1. Was Councillor Boeck acting, claiming to act or giving the impression of acting in his capacity as a councillor? Ms Howlett concludes that Cllr Boeck gave the impression that he was acting in his capacity as a councillor even though she accepts he may not have intended that. We agree that he gave the impression that he was acting in his capacity as a councillor, and would go further and say that’s because being elected, as councillor, by the people to a public, vocational, largely autonomous role brings 24/7 responsibilities; it is not a compartmentalised, salaried or regulated ‘job’. Like Ms Howlett we consider the council-related tweets to be pivotal to the identity he promoted on Twitter but we also consider councillors in general to undertake the responsibilities entrusted to them, that rely on good character and integrity, trustworthiness, judgement and sense of fair-play. So we place less importance on whether he explicitly claimed in his biography to be a councillor or not. He used his full name and a photograph of himself, an image familiar to the public. Instead we would want to see him consider himself to be an elected representative in all his public statements and forums. A teacher, doctor or social worker would not be excused for similar behaviours simply because they did not state their professional role (See the General Medical Council guidance to doctors). We agree Cllr Boeck may be confused by social media and may not yet have settled on how he wishes to project himself – he has not, to date, stated himself to be a councillor in his biography – but a lack of understanding is no excuse.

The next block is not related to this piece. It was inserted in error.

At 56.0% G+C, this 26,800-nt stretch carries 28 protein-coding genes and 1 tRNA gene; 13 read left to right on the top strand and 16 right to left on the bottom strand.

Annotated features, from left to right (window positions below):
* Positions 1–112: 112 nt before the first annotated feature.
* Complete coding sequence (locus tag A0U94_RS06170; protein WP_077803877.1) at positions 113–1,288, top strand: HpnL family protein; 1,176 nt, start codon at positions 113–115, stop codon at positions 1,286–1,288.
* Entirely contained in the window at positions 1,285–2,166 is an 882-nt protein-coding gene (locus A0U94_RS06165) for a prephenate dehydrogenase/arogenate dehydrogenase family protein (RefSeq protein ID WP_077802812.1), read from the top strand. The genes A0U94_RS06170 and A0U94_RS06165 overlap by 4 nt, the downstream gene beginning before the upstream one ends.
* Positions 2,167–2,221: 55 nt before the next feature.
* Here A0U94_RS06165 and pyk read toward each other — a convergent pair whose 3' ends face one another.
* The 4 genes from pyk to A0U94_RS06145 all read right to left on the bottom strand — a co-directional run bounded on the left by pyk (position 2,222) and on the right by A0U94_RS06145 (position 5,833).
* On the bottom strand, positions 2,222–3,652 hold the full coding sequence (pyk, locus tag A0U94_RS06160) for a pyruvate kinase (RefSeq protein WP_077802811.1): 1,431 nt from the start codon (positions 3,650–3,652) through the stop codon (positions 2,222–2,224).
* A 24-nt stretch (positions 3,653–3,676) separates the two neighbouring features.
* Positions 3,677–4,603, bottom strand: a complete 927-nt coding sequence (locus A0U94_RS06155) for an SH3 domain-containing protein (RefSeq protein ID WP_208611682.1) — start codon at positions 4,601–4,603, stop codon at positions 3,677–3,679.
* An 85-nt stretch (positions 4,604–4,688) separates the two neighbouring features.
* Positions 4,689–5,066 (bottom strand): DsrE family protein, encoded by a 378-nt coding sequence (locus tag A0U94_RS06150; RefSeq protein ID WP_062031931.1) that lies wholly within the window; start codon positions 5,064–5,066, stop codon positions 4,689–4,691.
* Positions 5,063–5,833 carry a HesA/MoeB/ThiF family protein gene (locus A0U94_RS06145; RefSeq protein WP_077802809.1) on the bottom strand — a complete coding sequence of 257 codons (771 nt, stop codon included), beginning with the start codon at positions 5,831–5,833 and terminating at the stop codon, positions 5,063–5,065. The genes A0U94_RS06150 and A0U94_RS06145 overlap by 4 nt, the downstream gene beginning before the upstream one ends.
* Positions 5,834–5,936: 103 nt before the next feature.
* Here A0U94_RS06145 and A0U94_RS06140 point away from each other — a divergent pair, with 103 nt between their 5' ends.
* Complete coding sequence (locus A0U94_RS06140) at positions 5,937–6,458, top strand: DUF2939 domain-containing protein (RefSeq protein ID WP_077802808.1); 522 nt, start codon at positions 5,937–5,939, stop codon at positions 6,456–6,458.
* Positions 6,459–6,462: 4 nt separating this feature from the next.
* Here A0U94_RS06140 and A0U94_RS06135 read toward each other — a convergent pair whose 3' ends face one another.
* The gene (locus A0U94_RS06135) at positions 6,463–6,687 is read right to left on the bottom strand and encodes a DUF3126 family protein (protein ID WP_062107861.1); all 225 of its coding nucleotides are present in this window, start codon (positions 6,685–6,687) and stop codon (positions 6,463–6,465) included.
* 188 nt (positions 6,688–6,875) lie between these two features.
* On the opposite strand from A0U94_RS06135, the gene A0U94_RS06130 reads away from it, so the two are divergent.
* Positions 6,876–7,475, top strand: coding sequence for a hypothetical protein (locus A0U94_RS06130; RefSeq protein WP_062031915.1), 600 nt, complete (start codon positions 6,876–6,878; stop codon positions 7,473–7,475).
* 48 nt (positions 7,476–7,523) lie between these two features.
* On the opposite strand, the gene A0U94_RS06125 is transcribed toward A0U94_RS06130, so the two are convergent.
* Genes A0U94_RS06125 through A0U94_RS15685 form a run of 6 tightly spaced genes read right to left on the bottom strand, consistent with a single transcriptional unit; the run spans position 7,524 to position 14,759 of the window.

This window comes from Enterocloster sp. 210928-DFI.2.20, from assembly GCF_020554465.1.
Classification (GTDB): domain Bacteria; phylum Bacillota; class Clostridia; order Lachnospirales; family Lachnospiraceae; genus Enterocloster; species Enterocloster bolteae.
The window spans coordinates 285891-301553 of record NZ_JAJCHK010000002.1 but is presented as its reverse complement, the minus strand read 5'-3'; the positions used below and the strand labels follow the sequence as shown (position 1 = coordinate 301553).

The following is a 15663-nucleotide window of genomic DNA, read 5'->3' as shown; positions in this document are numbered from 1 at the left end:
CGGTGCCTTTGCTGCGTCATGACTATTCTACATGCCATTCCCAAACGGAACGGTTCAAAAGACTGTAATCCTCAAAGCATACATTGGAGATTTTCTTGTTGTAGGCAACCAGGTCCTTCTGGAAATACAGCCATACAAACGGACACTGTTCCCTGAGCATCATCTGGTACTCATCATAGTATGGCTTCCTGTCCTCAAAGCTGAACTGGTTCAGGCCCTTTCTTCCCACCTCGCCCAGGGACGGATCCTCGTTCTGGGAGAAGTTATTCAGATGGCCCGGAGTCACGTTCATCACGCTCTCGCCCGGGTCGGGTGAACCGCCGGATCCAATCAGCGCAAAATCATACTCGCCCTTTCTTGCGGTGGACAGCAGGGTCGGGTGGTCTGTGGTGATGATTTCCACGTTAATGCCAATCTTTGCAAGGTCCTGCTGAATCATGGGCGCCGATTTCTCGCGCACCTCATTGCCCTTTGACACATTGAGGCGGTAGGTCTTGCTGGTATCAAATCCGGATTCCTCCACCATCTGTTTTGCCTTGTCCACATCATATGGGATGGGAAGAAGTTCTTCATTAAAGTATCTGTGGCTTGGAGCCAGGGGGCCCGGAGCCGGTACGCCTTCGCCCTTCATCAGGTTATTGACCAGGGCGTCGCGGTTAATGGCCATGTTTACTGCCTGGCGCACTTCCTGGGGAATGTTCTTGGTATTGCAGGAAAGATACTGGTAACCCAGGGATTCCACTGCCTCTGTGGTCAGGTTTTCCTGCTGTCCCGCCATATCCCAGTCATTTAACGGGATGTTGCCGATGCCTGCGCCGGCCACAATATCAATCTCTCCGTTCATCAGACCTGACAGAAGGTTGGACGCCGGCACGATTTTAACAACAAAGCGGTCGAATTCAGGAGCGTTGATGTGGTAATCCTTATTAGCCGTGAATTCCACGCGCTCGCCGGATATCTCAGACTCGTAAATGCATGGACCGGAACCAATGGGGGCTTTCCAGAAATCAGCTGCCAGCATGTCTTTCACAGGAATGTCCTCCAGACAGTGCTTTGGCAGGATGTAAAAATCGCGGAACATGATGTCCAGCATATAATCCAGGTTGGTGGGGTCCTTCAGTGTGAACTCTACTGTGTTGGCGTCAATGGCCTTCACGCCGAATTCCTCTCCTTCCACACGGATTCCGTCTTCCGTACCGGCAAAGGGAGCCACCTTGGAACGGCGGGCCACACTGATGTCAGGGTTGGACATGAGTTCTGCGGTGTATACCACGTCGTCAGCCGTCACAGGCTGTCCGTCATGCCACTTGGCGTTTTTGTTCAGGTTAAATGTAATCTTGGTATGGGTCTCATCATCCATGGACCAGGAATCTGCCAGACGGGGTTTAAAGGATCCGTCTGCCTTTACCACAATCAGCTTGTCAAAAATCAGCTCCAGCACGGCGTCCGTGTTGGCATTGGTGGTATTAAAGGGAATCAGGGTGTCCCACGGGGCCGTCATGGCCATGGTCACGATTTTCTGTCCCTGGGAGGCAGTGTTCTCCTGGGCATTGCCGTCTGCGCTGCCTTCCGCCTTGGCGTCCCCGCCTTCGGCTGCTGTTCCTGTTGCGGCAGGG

1. Did Councillor Boeck make the comment, retweet the comments, using resources issued to him by the Council? Ms Howlett concludes “Probably not. It is impossible to be absolutely certain about this”. We agree.